A: No. Because no one is suggesting that religious liberty is an exemption from all laws and expectations. Rather, we are asking that the government show a compelling interest in why they are violating someone’s free exercise and how they are doing so in the least restrictive means. The government has shown a compelling interest in dealing with racial discrimination because we have a two-century-long history of state coercion of people on the basis of race. So I think the two categories are quite different.

Q: You took heat recently for opposing flying the Confederate flag on the grounds of the South Carolina Capitol. What do you think you understood about this issue that other Christians overlooked?

A: The thing that surprised me was that I wasn’t criticized that much. When I wrote that article, I expected enormous blowback but I believed it was the right thing to do. I was pleasantly surprised that there was very little criticism and almost no criticism from the South. Most of the hate mail I received on the battle flag came from Northern zip codes. I think that is because Southern people — white and black — understand the meaning of the flag.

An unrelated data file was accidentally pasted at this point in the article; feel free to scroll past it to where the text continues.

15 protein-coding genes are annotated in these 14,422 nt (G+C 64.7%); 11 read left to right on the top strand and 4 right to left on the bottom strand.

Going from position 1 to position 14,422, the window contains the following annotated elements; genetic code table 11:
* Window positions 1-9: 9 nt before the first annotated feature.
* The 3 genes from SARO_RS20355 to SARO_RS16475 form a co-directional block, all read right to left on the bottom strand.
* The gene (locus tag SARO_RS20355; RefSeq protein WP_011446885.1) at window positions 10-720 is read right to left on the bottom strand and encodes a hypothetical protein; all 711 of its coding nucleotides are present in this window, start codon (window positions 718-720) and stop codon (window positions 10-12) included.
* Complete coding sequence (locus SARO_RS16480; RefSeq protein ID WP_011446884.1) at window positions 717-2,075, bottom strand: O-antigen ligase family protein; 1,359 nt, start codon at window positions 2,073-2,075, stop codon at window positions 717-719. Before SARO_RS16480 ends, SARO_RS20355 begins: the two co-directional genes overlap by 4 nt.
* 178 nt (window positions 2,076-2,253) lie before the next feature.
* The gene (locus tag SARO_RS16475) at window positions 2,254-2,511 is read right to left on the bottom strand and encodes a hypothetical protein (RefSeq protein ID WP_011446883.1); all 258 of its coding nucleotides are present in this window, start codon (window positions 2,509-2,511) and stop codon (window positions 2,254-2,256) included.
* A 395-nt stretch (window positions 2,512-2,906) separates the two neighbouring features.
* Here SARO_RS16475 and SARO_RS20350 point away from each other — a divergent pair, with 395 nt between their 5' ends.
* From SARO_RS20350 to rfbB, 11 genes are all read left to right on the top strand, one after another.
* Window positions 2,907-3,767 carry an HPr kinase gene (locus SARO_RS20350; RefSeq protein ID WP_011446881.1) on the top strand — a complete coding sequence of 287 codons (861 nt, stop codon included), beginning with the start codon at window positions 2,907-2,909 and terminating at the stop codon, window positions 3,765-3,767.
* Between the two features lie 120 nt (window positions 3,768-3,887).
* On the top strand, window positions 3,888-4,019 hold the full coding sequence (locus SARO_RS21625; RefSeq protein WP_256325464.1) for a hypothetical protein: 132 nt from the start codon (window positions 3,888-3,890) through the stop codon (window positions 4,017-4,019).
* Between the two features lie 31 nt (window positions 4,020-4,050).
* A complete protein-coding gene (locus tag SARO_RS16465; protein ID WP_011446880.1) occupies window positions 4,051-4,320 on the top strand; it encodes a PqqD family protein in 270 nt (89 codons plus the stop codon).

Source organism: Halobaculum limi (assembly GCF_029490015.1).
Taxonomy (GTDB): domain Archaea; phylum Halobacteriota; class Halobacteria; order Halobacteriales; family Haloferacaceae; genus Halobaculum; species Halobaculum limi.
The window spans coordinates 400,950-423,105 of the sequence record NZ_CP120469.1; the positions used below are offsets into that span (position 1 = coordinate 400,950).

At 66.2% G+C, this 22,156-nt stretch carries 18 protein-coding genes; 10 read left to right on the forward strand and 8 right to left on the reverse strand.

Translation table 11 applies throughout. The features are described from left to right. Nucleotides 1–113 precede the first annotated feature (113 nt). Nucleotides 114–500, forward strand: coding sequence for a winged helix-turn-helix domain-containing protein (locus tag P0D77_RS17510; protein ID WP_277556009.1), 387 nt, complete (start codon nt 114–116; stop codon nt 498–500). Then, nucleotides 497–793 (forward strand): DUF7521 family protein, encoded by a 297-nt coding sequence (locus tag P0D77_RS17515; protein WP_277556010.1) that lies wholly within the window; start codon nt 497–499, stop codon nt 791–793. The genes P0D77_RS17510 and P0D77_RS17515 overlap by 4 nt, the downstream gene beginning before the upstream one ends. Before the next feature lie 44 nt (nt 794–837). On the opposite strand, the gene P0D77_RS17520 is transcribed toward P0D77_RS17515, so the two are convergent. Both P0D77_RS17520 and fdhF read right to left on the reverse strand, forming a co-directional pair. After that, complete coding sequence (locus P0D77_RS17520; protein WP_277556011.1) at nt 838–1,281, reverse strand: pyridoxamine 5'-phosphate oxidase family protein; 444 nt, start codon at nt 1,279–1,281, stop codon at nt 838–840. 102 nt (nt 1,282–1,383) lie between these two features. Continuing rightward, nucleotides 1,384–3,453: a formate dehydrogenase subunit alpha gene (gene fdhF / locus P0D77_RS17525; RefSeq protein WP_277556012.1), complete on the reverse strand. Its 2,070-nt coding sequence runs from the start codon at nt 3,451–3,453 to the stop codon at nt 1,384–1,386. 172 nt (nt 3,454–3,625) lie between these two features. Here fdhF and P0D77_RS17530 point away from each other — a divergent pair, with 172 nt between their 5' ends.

Q: Some people seem to think that America is, morally speaking, getting worse every day. But it seems to me if you asked an African-American woman if we’re better off now than in the 1950s, I think she would have a slightly different answer than a wealthy white male. Do you think America is in moral decline?

A: I think we’re worse in some ways and better in some ways than we were 50 and 60 years ago. Cultural revolutions and moral trends are never permanent. The New Testament speaks about things going “from bad to worse” in 2 Timothy 3, but also says at the same time, speaking of false teachers, “they will not get very far.” So the biblical picture is not one of an upward, linear progress or a precipitous, downward decline. It is a more complicated picture of a fallen world in which there is a gospel of power.

Via Religion News Service.